Starting September 18, Microsoft will end support for Android Office and Outlook apps on Chrome OS and start pushing Chromebook users to its web apps instead, according to a statement he gave About Chromebooks. No later than July 31, Microsoft Support Documents recommended to install Android versions of Office, Outlook, OneNote, and OneDrive, but now these documents say that apps are not supported for Chrome OS users.
As About ChromebooksHowever, Kevin Tofel points out that the switch to web apps is making it harder for Office users to go offline. While some Office web applications, like Outlook, have a dedicated offline mode, Tofel reports that it is unable to open existing documents using Microsoft’s progressive web app for Chrome OS in offline mode. While Chrome OS offer some offline editing capabilities for native Office files, it does not provide the true Office experience like android apps did while being disconnected from the Internet.
Microsoft was not immediately available to answer questions about the offline features offered by the Office web experience for Chrome OS, or if it would make improvements before the September switchover.
For those who are still online, however, the switch from Android to a web app may not make too much of a difference. For the most part, the web version of Office offers a lot of features that you would need for basic word processing, spreadsheets, and creating presentations, although I’m certainly not the type to judge those who don’t. prefer web applications.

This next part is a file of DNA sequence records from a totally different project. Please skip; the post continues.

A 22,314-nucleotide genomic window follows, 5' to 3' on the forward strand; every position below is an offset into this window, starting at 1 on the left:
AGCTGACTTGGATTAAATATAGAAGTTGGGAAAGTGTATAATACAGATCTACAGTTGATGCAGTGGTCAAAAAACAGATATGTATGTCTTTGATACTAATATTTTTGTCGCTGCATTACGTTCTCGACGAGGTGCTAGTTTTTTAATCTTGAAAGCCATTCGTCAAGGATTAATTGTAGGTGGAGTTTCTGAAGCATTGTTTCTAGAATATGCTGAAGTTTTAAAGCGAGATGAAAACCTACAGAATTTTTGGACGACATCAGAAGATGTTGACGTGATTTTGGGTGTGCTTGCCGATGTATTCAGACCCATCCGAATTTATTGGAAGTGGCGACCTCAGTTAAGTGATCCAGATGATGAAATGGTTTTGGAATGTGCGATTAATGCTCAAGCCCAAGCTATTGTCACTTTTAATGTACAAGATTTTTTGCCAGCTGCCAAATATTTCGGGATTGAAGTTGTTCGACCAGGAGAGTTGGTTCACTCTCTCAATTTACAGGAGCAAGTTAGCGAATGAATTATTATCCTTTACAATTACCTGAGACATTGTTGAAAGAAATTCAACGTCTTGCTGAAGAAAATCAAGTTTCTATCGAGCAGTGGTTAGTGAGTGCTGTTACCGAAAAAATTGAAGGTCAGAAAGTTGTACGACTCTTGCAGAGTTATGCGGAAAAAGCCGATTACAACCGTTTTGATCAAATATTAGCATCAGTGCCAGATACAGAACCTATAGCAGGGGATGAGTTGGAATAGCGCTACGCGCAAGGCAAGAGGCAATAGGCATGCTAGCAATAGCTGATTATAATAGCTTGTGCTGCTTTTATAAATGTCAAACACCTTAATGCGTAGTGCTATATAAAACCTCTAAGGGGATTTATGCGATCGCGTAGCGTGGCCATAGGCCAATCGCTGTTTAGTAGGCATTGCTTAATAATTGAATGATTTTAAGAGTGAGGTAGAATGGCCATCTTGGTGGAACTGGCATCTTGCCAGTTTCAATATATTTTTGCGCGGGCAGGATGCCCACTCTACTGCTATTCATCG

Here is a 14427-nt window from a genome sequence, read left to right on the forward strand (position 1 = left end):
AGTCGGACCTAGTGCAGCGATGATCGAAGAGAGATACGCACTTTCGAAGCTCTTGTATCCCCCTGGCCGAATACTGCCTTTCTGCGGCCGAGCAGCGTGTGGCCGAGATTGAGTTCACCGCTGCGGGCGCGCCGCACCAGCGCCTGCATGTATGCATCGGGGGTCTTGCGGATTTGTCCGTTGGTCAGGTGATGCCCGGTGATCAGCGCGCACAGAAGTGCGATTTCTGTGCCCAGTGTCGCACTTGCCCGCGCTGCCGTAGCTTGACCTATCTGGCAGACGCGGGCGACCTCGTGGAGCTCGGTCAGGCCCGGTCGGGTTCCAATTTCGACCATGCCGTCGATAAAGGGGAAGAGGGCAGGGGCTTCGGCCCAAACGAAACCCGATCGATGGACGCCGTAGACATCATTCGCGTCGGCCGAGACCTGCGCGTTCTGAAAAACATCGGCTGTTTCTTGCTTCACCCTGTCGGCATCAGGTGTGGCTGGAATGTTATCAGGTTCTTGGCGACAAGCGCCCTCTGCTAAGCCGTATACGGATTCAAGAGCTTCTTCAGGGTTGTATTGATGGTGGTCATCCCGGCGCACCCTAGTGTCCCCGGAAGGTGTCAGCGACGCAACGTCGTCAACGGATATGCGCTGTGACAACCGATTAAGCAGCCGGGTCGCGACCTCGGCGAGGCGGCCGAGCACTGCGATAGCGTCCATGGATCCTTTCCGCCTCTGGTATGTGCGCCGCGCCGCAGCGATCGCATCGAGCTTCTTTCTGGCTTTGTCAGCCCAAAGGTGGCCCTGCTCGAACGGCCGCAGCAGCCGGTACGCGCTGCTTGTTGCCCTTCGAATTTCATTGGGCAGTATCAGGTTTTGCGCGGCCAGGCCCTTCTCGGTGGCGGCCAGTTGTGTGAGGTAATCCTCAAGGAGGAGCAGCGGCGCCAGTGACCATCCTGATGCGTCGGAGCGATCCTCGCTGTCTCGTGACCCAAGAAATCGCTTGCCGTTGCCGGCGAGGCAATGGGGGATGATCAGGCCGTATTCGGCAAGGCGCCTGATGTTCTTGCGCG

Microsoft’s statement to About Chromebooks doesn’t really explain why the company is making the change, although it does say it will allow Chrome OS users to access “extra and premium features.” (It’s worth noting that Chrome OS users can already use Office web apps if they want.) Tofel reports that this change doesn’t mean Office for Android will be phased out for phone users. We have contacted Microsoft to confirm this and will let you know if we have a response.
There is a certain irony in the fact that Microsoft is pushing Chromebook users to avoid using Android apps on their laptops because Windows 11 will support running Android apps. That said, the functionality of Android apps on Chrome OS has long been criticized, and even Google has replaced some of its own apps with PWAs on the platform. Most PWAs are only useful if you have a live internet connection, but that isn’t really the case for apps like Office. Hopefully, Chromebook users will have the option to have an offline experience after the change.